Police Biases: The Implicit Unfairness in the System

This article is an excerpt from the Shortform summary of "The New Jim Crow" by Michelle Alexander. Shortform has the world's best summaries of books you should be reading.

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Are there police biases? How do they relate to mass incarceration?

Police biases are the implicit or overt actions that unfairly impact one group. In The New Jim Crow, the book explains that police biases are part of a system that encourages mass incarceration.

Read on to understand the role and impact of police biases.

Police Biases and the Fourth Amendment

The Fourth Amendment was designed to protect against unreasonable searches and seizures by police. The courts loosened this. Empowered by this latitude, police conducted more liberal searches.

  • Consent searches pressure people to comply, despite people not knowing they could refuse.
    • “May I speak to you? Will you put your arms up and stand against the wall for a search?” Compliance is interpreted as consent.
  • “Pretext stops” use minor traffic violations as a pretext to search for drugs, despite no evidence that drug laws are being violated.
    • Argument: There are so many minor laws that are commonly broken that virtually everyone can be stopped as pretext for drug searches.
  • Bringing drug-sniffing dogs to traffic stops or in public gives probable cause to search without consent.
  • Additional likelihood of being arrested for misdemeanors may increase willingness to provide consent.

Federal agencies supported local law enforcement to participate.

  • Because local and state officials buckle under federal authority, the fed knew it had to build a consensus that the drug war should be the top priority.
  • Cash grants, intelligence, and military equipment were made available to agencies that increased drug arrests. Police departments expanded, and keeping police jobs become dependent on arrests. It became an entrenched practice.
  • The DEA launched a campaign to train tens of thousands of police officers on the search tactics above. 

Disproportionate Drug Arrests

Police departments became invigorated to increase drug arrests:

  • The militarization of police led to no-knock drug raids.
  • Civil forfeiture laws allow law enforcement (federal, state, and local) to keep cash and assets seized from people merely suspected of wrongdoing, without necessarily charging them of wrongdoing. The incentives are heavily in favor of more arrests.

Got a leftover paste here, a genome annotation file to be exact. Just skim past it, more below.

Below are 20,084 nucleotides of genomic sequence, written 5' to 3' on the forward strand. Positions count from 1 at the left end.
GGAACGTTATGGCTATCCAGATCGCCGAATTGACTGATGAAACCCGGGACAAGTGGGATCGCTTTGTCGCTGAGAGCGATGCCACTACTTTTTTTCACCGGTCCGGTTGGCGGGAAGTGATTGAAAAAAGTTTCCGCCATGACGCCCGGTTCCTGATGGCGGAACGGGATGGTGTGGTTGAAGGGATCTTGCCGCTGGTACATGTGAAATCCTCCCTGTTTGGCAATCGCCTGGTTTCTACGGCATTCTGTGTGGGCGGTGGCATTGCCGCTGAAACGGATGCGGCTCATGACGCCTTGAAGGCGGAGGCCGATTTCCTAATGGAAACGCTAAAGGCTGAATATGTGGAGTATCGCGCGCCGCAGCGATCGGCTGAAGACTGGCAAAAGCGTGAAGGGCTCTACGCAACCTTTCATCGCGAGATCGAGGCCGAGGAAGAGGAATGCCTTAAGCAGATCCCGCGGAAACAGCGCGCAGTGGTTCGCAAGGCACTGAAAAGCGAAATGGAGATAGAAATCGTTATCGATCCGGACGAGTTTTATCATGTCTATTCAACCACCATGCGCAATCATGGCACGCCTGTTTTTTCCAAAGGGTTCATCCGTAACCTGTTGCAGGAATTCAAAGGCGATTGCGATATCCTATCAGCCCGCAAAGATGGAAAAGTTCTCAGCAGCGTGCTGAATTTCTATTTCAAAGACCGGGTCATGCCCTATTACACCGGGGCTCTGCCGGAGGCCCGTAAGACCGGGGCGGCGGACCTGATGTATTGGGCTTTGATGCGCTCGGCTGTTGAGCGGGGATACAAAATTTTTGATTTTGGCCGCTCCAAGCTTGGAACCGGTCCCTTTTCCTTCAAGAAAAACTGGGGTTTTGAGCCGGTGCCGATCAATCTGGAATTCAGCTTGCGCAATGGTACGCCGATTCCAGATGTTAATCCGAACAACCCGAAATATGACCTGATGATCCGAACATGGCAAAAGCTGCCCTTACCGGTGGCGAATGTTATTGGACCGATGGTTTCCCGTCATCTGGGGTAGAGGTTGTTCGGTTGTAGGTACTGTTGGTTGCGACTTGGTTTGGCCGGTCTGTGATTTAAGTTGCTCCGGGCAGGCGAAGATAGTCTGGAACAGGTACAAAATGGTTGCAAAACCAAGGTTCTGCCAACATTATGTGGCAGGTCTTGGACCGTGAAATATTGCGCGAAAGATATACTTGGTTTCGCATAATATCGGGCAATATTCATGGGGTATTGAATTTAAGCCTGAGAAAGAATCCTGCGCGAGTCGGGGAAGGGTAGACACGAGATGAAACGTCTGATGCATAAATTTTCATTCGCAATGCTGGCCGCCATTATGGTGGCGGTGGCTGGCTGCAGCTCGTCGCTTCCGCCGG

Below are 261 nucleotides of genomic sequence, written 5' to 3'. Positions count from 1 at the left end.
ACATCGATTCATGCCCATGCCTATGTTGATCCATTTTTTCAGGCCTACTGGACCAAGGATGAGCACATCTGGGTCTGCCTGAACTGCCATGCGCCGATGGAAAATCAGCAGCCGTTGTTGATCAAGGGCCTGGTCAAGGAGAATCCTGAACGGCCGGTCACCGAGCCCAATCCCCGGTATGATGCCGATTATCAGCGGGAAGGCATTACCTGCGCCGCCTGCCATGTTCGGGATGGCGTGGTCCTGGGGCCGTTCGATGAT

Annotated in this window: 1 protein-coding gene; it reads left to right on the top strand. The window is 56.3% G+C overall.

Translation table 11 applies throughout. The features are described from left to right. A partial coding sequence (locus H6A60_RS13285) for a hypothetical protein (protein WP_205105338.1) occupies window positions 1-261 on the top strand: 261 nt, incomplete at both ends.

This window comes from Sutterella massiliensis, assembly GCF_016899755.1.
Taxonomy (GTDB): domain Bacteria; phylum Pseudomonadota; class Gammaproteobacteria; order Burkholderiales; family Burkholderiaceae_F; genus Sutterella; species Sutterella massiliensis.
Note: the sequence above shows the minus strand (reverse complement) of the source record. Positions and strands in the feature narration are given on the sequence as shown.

• The minimal requirement is that there is a “preponderance of evidence” that the asset was involved in a crime. A woman who knew that her husband smoked pot and drove her car could lose her car. 
    • The owner had no right of counsel unless charged with a crime, and so the poor could not afford the court costs to retake their assets. Thus most forfeiture cases are not challenged. (If you lose $1000, would you pay $5000 for a lawyer to get it back, and risk the gov’t pressing charges?)
    • Investigations show that those who have more assets to forfeit are given more lenient punishments. 
    • This extends to planting drugs and falsifying reports to establish probable cause for cash seizures.
  • Reports of increased drug arrests gave the public a heightened sense of danger, rather than recognition of the effect of incentives.

Police Biases: The Implicit Unfairness in the System

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Like what you just read? Read the rest of the world's best summary of Michelle Alexander's "The New Jim Crow" at Shortform.

Here's what you'll find in our full The New Jim Crow summary:

  • How the US prison population increased 10x in 30 years because of harsh drug policies
  • How being "tough on crime" was deeply motivated in discrimination against black people
  • Why being convicted for a crime is essentially a life sentence of poverty and return to prison

Rina Shah

An avid reader for as long as she can remember, Rina’s love for books began with The Boxcar Children. Her penchant for always having a book nearby has never faded, though her reading tastes have since evolved. Rina reads around 100 books every year, with a fairly even split between fiction and non-fiction. Her favorite genres are memoirs, public health, and locked room mysteries. As an attorney, Rina can’t help analyzing and deconstructing arguments in any book she reads.

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